The Census of lndia has an impressive tradition of recording the diverse aspects relating to the
life of the people of India. Reports on a wide range of topics from Village and Town Studies to
studies on Fairs and Festivals, Arts and Crafts, Tribes and Temples have been well received and
greatly appreciated by discerning experts in various fields.
Temples are treasure houses of the rich social and cultural heritage of India. Apart from being
objects of veneration of the people, they have served as the centres for nourishing various art and
craft forms in the country. Realising the unique position that this institution plays in the life of
the common man, the Census Organisation has been bringing out special studies on Temples. The first
Volume in this series brought out by the Directorate of Census Operations Tamil Nadu, covered the
District of Kancheepuram. The present Volume is the second in the series.
"Temples of Tamil Nadu Thoothukkudi District" is a survey of all Temples located within the revenue
District of Thoothukkudi in Southern Tamil Nadu. 1684 Temples have been listed in this survey. The
Publication contains Maps showing the location of temples, Layout Sketches of some major temples and
a large number of high quality colour photographs. Such an exhaustive listing of Temples, covering
every administrative unit of the District has not been hitherto attempted and cannot be easily
An electronic version of this publication is under process. The additional feature in the CD version
is audio and video gallery. Songs and verse associated with some of the temples featured in the
e-version are rendered by traditional temple musicians.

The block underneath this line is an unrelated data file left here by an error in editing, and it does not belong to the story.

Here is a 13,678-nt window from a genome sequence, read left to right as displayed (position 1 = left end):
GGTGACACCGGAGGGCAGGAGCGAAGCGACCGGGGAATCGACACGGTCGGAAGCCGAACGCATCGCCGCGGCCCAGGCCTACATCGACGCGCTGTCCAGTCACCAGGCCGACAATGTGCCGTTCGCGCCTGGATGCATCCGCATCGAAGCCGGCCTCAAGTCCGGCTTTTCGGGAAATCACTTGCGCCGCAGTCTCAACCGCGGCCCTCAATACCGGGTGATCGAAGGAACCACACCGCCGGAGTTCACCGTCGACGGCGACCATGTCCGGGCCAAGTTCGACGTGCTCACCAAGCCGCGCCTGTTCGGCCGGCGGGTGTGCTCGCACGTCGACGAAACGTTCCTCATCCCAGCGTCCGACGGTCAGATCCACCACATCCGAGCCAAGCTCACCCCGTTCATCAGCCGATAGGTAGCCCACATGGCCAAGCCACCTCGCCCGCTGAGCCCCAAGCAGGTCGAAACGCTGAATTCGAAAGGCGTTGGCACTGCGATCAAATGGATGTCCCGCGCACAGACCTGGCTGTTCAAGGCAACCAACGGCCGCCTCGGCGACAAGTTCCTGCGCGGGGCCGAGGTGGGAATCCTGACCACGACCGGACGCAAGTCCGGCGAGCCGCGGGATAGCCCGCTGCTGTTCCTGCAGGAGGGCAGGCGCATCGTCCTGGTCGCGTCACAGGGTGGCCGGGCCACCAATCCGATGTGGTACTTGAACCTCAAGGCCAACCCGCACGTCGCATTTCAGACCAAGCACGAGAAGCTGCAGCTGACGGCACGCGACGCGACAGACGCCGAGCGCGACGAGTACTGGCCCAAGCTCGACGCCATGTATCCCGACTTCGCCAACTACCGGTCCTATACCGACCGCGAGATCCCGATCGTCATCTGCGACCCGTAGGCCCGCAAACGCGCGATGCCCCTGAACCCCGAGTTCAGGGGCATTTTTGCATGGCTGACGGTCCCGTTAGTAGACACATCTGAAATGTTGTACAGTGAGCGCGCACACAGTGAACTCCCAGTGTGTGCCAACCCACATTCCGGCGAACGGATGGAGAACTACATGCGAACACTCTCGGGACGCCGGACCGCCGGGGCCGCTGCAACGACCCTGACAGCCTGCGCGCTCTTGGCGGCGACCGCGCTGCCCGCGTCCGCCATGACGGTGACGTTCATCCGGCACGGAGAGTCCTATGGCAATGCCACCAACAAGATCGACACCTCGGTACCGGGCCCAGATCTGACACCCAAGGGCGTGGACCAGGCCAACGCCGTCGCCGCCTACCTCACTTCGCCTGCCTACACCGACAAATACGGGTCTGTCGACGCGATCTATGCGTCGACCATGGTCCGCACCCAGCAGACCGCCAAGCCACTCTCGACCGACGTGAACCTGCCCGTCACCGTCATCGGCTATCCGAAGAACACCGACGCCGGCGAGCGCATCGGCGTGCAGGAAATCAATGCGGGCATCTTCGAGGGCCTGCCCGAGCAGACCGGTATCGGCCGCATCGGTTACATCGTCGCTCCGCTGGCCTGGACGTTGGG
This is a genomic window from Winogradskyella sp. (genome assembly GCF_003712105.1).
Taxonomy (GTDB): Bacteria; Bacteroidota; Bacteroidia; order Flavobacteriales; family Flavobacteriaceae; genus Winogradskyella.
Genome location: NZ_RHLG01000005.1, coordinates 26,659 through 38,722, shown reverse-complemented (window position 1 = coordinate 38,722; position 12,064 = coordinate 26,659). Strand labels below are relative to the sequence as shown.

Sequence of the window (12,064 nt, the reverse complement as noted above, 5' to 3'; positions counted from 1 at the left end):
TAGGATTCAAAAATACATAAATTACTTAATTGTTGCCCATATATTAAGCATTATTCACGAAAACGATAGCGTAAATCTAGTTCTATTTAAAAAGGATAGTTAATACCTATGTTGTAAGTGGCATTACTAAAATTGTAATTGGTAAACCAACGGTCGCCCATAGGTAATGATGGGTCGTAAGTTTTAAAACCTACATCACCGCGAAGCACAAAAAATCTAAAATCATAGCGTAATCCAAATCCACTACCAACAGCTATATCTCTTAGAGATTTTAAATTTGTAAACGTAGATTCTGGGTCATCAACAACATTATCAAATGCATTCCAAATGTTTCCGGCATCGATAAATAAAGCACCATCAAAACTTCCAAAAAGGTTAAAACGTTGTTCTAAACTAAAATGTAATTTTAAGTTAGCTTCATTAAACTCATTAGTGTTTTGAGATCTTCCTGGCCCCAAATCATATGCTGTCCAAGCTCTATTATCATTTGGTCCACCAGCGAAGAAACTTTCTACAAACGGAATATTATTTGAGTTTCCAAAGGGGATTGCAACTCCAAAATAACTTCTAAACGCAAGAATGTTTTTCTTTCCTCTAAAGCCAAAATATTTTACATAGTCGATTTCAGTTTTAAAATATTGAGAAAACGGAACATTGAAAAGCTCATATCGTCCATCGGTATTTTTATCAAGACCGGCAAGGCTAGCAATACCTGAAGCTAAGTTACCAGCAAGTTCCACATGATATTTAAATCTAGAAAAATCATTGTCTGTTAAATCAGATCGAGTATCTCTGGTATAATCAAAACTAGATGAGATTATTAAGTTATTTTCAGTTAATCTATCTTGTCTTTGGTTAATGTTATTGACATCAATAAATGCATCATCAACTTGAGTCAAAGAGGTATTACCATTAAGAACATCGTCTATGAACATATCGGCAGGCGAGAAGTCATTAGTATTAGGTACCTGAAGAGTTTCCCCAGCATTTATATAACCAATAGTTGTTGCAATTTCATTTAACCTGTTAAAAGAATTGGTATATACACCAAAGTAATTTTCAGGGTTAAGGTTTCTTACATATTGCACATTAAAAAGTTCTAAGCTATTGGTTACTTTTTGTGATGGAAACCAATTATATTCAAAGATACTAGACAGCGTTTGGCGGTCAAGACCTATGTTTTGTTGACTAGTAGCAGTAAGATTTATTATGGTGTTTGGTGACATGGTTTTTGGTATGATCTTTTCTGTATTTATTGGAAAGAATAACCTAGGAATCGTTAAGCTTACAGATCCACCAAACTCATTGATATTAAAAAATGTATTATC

The Census of India besides conducting decennial population enumeration has also a rich legacy and
tradition of undertaking number of surveys on topical issues like village/town studies, handicrafts,
and linguistic studies, studies on fairs and festivals and temples. These surveys provide very
important and vital inputs to understand better some of the social, cultural and demographic
dynamics of the society. The studies, therefore, not only provide a link with the past but also
allow glimpses of the change over a period of time.
Temples have been treasure houses of the rich social and cultural heritage of India. Apart from
being objects of veneration by the people, temples have served as centres for nurturing various art
and craft forms in the country. Some of the temples had even served as important learning centres of
Vedic scriptures. Architectural excellence of some of these structures and rare sculptures kept
therein has been attracting interest of the tourist and the learned across the globe.
Census Organisation has been bringing out special studies on temples to highlight their unique
sociological, archeological, cultural and organizational aspects. The then, Office of the
Superintendent of Census Operations, Madras brought out several monographs in the series called
'Temples of Madras State' covering all the districts of the Madras State (now Tamil Nadu) as part of
the Census of India, 1961 publications. The Directorate of Census Operations, Kerala undertook a
similar effort following the Census of India, 1991, and published three volumes on ' Temples of
Kerala'. The present Director of Census Operations, Tamil Nadu has initiated a special study titled
'Temples of Tamil Nadu' in the year 2002. The first publication in this series covered the
Kancheepuram district of Tamil Nadu. Encouraged by the responses the first volume evoked, the